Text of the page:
Journal Editorship: Q & A With Charles Noble and Stephanie Noble

September 15, 2023

In academia, faculty members often take on duties outside of teaching and researching. Many faculty serve as editors of academic journals, a role that involves numerous additional responsibilities and time commitments.

Two faculty members from the University of Tennessee, Knoxville’s Haslam College of Business, Charles Noble, Jerry and Kay Henry Distinguished Professor in Business, and Stephanie Noble, Nestlé USA Professor in Business, were recently named the next editors-in-chief of the prestigious Journal of the Academy of Marketing Science (JAMS). Their three-year term officially begins on June 1, 2024.

Here, Noble and Noble answer a few questions about what academic journal editorship entails.

How are academic journal editors selected? 

The process varies from journal to journal, but in general, the community/governing body in charge of the journal puts together a selection committee who announces a global call for nominations. Such calls often have questions the nominees need to answer to be considered, such as their vision for the journal. 

Based on answers to these questions and the candidates’ CVs (i.e., academic resumes), the committee identifies candidates to interview for the next round of selection. In our case, we had three rounds in the selection process, including a written statement about our vision, a 30-minute interview a few weeks later and a 90-minute interview a few months after that. Once the committee makes their selection, the decision might need to be further approved by board members of the journal’s governing body who were not on the selection committee.

What are the duties of journal editors?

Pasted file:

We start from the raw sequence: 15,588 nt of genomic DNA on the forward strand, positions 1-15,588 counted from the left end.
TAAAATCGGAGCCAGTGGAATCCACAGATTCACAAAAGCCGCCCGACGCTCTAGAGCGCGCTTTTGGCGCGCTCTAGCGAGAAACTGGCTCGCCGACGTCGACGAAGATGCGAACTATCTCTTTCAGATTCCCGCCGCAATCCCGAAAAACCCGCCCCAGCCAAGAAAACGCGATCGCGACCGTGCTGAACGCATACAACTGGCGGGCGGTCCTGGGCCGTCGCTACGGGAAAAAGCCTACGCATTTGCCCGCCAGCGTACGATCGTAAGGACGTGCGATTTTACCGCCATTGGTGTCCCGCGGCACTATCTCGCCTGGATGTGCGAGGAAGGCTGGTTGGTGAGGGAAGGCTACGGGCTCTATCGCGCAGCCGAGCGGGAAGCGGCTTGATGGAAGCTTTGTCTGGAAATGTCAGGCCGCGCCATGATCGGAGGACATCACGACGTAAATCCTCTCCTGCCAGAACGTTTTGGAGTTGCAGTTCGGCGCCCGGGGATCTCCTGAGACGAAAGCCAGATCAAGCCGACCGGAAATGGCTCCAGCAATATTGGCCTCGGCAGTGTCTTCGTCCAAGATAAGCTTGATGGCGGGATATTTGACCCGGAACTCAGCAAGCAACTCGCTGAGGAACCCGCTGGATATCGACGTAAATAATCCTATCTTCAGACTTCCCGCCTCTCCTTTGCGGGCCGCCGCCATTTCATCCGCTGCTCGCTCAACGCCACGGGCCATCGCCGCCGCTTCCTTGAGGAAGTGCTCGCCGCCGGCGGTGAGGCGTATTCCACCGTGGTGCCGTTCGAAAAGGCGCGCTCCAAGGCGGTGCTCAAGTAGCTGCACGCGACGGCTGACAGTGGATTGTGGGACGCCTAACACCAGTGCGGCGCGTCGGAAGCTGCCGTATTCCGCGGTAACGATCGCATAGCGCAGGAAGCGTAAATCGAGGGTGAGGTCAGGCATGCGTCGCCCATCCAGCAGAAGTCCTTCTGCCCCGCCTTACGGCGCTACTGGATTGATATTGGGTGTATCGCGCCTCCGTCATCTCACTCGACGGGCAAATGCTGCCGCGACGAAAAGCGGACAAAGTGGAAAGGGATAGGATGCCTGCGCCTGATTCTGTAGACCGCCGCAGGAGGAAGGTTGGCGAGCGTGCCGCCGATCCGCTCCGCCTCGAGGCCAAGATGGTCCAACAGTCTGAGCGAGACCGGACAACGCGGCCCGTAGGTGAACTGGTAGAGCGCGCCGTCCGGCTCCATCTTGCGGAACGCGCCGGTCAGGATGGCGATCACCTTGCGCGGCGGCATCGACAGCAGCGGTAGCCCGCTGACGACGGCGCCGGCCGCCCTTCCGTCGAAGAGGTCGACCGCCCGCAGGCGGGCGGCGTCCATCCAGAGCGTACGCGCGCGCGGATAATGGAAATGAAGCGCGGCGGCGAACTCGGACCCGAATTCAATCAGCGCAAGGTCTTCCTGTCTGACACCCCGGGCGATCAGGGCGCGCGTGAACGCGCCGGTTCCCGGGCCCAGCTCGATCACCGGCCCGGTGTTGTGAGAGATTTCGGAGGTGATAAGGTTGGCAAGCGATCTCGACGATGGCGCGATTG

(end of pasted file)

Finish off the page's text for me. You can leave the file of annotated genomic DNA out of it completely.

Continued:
At the broadest level, journal editors are there to guide thought leadership in the academic community. They can do this in both proactive and reactive ways. 

Proactive duties are forward-thinking behaviors, such as identifying an emerging topic that might be appropriate for a special issue, conducting author development workshops to enhance the quality of manuscripts received and disseminating information about published manuscripts so stakeholders, even outside the academic community, can learn from these articles.

Reactive duties include processing manuscripts, which entails reviewing papers authors from around the world send to the journal and then deciding whether the ideas in the manuscript are interesting enough to try to develop into publishable papers. To develop these ideas, the manuscript is sent out for peer review. Journal editors manage this entire process, which can be quite daunting because most of the premier journals, including JAMS, receive more than 800 new manuscripts a year.

What is the peer review process like, and what is a journal editor’s role in it?

Once editors identify papers that have interesting ideas, they then select a group of other academics (usually three) to evaluate the manuscript. These reviewers provide feedback to the authors to help them strengthen their ideas. The editor makes a decision on the manuscript once the reviews come back (usually within 30 days), after which the review process is either terminated (i.e., the paper is rejected because the reviewers did not see enough potential in the manuscript), or the authors are asked to revise the manuscript to address reviewers’ concerns. On papers that are ultimately accepted and published, this revision cycle typically repeats itself for several rounds.

To ensure fairness and equity, peer review is a double-blind process; authors do not know who is reviewing the manuscript and the reviewers do not know who the authors are.

Is editorship a voluntary position that faculty take on in addition to teaching and researching? Do you believe it’s your duty to perform services like this for your profession (i.e., demonstrating the Volunteer spirit)?

Yes, these are volunteer roles professors hold above and beyond their normal workloads; however, some schools do provide teaching relief given the heavy workload and the prestige these editorships bring to the school. Being the home of a major journal brings great visibility to the editor’s school and department, which is usually part of the motivation in taking on such a position.

There is definitely a “Volunteer spirit” in play here, since holding these roles can hamper one’s own research for a time and certainly adds hours to the work week, but editorship is a wonderful opportunity to help the development of your academic community and of younger scholars in particular.


Stacy Estep, writer/publicist,